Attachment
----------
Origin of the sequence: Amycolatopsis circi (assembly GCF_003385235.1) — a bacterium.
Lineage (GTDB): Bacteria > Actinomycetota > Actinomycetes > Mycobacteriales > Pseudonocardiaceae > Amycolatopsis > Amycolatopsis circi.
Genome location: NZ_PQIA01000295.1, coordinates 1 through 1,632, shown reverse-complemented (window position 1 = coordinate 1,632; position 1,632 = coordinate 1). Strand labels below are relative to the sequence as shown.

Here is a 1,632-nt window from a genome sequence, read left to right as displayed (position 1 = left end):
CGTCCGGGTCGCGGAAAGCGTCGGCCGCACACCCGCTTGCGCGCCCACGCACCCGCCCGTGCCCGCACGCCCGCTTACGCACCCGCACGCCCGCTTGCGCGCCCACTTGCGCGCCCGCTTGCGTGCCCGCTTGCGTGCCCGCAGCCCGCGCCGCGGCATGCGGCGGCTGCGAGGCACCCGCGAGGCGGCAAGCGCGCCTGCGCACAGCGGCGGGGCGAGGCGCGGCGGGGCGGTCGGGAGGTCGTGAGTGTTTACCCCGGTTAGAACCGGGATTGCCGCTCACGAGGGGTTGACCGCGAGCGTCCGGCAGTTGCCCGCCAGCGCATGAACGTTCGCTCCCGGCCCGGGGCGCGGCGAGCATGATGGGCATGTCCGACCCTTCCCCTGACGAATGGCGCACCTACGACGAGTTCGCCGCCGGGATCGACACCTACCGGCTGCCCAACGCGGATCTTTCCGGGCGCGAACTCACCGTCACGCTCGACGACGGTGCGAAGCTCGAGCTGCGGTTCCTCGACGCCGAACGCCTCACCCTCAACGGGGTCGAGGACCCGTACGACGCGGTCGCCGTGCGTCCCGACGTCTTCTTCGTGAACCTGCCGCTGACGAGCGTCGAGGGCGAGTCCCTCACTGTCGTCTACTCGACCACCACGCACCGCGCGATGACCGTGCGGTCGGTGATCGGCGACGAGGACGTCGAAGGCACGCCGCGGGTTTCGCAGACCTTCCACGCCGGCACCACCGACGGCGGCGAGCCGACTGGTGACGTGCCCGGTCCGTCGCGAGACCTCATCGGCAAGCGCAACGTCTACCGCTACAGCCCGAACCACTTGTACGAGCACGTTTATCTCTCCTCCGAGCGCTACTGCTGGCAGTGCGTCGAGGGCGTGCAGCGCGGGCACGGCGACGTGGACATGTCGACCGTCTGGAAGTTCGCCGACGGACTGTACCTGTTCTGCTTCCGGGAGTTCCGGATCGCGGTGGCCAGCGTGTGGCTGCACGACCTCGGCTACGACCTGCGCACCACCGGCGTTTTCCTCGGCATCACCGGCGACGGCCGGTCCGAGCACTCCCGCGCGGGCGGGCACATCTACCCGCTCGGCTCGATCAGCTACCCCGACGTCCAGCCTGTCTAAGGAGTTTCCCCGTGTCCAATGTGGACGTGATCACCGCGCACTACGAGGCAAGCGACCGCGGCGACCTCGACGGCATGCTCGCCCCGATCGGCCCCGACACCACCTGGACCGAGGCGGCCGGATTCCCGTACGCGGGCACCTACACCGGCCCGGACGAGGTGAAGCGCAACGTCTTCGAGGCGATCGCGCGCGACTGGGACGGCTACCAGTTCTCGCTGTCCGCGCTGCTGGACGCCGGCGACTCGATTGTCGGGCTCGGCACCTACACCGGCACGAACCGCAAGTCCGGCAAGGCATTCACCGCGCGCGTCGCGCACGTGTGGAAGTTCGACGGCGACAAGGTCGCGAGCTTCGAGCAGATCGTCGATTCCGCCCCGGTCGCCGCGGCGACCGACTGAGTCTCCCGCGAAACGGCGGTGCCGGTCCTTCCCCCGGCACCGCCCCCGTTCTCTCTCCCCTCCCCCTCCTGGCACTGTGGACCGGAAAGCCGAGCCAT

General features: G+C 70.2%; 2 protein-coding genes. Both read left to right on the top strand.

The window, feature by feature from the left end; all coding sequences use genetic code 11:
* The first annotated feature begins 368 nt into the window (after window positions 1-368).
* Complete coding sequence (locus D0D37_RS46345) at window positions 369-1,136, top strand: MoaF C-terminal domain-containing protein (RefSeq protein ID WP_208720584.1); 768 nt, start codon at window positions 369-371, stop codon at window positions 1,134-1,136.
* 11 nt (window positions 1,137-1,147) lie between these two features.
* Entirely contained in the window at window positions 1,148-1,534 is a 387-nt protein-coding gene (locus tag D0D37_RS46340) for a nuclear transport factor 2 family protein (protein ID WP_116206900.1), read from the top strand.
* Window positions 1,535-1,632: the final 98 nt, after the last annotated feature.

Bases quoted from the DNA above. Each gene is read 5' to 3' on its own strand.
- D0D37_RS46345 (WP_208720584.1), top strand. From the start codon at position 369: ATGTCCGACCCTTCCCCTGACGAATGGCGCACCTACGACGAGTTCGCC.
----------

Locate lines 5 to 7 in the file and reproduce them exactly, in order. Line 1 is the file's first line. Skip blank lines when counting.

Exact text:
CGTCCGGGTCGCGGAAAGCGTCGGCCGCACACCCGCTTGCGCGCCCACGCACCCGCCCGTGCCCGCACGCCCGCTTACGCACCCGCACGCCCGCTTGCGCGCCCACTTGCGCGCCCGCTTGCGTGCCCGCTTGCGTGCCCGCAGCCCGCGCCGCGGCATGCGGCGGCTGCGAGGCACCCGCGAGGCGGCAAGCGCGCCTGCGCACAGCGGCGGGGCGAGGCGCGGCGGGGCGGTCGGGAGGTCGTGAGTGTTTACCCCGGTTAGAACCGGGATTGCCGCTCACGAGGGGTTGACCGCGAGCGTCCGGCAGTTGCCCGCCAGCGCATGAACGTTCGCTCCCGGCCCGGGGCGCGGCGAGCATGATGGGCATGTCCGACCCTTCCCCTGACGAATGGCGCACCTACGACGAGTTCGCCGCCGGGATCGACACCTACCGGCTGCCCAACGCGGATCTTTCCGGGCGCGAACTCACCGTCACGCTCGACGACGGTGCGAAGCTCGAGCTGCGGTTCCTCGACGCCGAACGCCTCACCCTCAACGGGGTCGAGGACCCGTACGACGCGGTCGCCGTGCGTCCCGACGTCTTCTTCGTGAACCTGCCGCTGACGAGCGTCGAGGGCGAGTCCCTCACTGTCGTCTACTCGACCACCACGCACCGCGCGATGACCGTGCGGTCGGTGATCGGCGACGAGGACGTCGAAGGCACGCCGCGGGTTTCGCAGACCTTCCACGCCGGCACCACCGACGGCGGCGAGCCGACTGGTGACGTGCCCGGTCCGTCGCGAGACCTCATCGGCAAGCGCAACGTCTACCGCTACAGCCCGAACCACTTGTACGAGCACGTTTATCTCTCCTCCGAGCGCTACTGCTGGCAGTGCGTCGAGGGCGTGCAGCGCGGGCACGGCGACGTGGACATGTCGACCGTCTGGAAGTTCGCCGACGGACTGTACCTGTTCTGCTTCCGGGAGTTCCGGATCGCGGTGGCCAGCGTGTGGCTGCACGACCTCGGCTACGACCTGCGCACCACCGGCGTTTTCCTCGGCATCACCGGCGACGGCCGGTCCGAGCACTCCCGCGCGGGCGGGCACATCTACCCGCTCGGCTCGATCAGCTACCCCGACGTCCAGCCTGTCTAAGGAGTTTCCCCGTGTCCAATGTGGACGTGATCACCGCGCACTACGAGGCAAGCGACCGCGGCGACCTCGACGGCATGCTCGCCCCGATCGGCCCCGACACCACCTGGACCGAGGCGGCCGGATTCCCGTACGCGGGCACCTACACCGGCCCGGACGAGGTGAAGCGCAACGTCTTCGAGGCGATCGCGCGCGACTGGGACGGCTACCAGTTCTCGCTGTCCGCGCTGCTGGACGCCGGCGACTCGATTGTCGGGCTCGGCACCTACACCGGCACGAACCGCAAGTCCGGCAAGGCATTCACCGCGCGCGTCGCGCACGTGTGGAAGTTCGACGGCGACAAGGTCGCGAGCTTCGAGCAGATCGTCGATTCCGCCCCGGTCGCCGCGGCGACCGACTGAGTCTCCCGCGAAACGGCGGTGCCGGTCCTTCCCCCGGCACCGCCCCCGTTCTCTCTCCCCTCCCCCTCCTGGCACTGTGGACCGGAAAGCCGAGCCAT

General features: G+C 70.2%; 2 protein-coding genes. Both read left to right on the top strand.

The window, feature by feature from the left end; all coding sequences use genetic code 11: